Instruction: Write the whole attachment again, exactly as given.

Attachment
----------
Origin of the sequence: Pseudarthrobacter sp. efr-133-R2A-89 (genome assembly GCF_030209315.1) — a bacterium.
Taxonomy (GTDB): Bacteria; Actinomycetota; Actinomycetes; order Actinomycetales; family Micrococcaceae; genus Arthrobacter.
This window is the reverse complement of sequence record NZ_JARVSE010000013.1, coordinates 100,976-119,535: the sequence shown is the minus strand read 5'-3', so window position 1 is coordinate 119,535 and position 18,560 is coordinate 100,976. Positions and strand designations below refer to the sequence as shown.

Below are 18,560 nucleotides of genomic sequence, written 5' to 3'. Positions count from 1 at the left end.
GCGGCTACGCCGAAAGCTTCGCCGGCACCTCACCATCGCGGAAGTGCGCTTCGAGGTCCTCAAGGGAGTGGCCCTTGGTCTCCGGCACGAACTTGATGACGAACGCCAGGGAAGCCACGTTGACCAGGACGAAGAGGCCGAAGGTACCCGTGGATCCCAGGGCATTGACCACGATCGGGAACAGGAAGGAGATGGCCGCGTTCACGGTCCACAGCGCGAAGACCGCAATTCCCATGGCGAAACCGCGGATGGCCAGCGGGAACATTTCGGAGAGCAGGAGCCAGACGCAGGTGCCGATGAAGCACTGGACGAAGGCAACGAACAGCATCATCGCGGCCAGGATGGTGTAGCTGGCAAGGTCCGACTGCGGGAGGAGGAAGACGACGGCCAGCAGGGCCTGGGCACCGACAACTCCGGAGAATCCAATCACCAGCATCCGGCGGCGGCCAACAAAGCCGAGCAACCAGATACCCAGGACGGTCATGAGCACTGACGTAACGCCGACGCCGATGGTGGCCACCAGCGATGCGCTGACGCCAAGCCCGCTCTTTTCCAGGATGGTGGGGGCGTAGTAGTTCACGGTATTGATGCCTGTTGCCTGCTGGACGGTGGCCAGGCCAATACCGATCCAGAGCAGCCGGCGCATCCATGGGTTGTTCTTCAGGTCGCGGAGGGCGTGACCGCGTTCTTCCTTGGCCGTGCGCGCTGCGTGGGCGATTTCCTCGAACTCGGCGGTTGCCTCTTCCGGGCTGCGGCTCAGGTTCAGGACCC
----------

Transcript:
Origin of the sequence: Pseudarthrobacter sp. efr-133-R2A-89 (genome assembly GCF_030209315.1) — a bacterium.
Taxonomy (GTDB): Bacteria; Actinomycetota; Actinomycetes; order Actinomycetales; family Micrococcaceae; genus Arthrobacter.
This window is the reverse complement of sequence record NZ_JARVSE010000013.1, coordinates 100,976-119,535: the sequence shown is the minus strand read 5'-3', so window position 1 is coordinate 119,535 and position 18,560 is coordinate 100,976. Positions and strand designations below refer to the sequence as shown.

Below are 18,560 nucleotides of genomic sequence, written 5' to 3'. Positions count from 1 at the left end.
GCGGCTACGCCGAAAGCTTCGCCGGCACCTCACCATCGCGGAAGTGCGCTTCGAGGTCCTCAAGGGAGTGGCCCTTGGTCTCCGGCACGAACTTGATGACGAACGCCAGGGAAGCCACGTTGACCAGGACGAAGAGGCCGAAGGTACCCGTGGATCCCAGGGCATTGACCACGATCGGGAACAGGAAGGAGATGGCCGCGTTCACGGTCCACAGCGCGAAGACCGCAATTCCCATGGCGAAACCGCGGATGGCCAGCGGGAACATTTCGGAGAGCAGGAGCCAGACGCAGGTGCCGATGAAGCACTGGACGAAGGCAACGAACAGCATCATCGCGGCCAGGATGGTGTAGCTGGCAAGGTCCGACTGCGGGAGGAGGAAGACGACGGCCAGCAGGGCCTGGGCACCGACAACTCCGGAGAATCCAATCACCAGCATCCGGCGGCGGCCAACAAAGCCGAGCAACCAGATACCCAGGACGGTCATGAGCACTGACGTAACGCCGACGCCGATGGTGGCCACCAGCGATGCGCTGACGCCAAGCCCGCTCTTTTCCAGGATGGTGGGGGCGTAGTAGTTCACGGTATTGATGCCTGTTGCCTGCTGGACGGTGGCCAGGCCAATACCGATCCAGAGCAGCCGGCGCATCCATGGGTTGTTCTTCAGGTCGCGGAGGGCGTGACCGCGTTCTTCCTTGGCCGTGCGCGCTGCGTGGGCGATTTCCTCGAACTCGGCGGTTGCCTCTTCCGGGCTGCGGCTCAGGTTCAGGACCC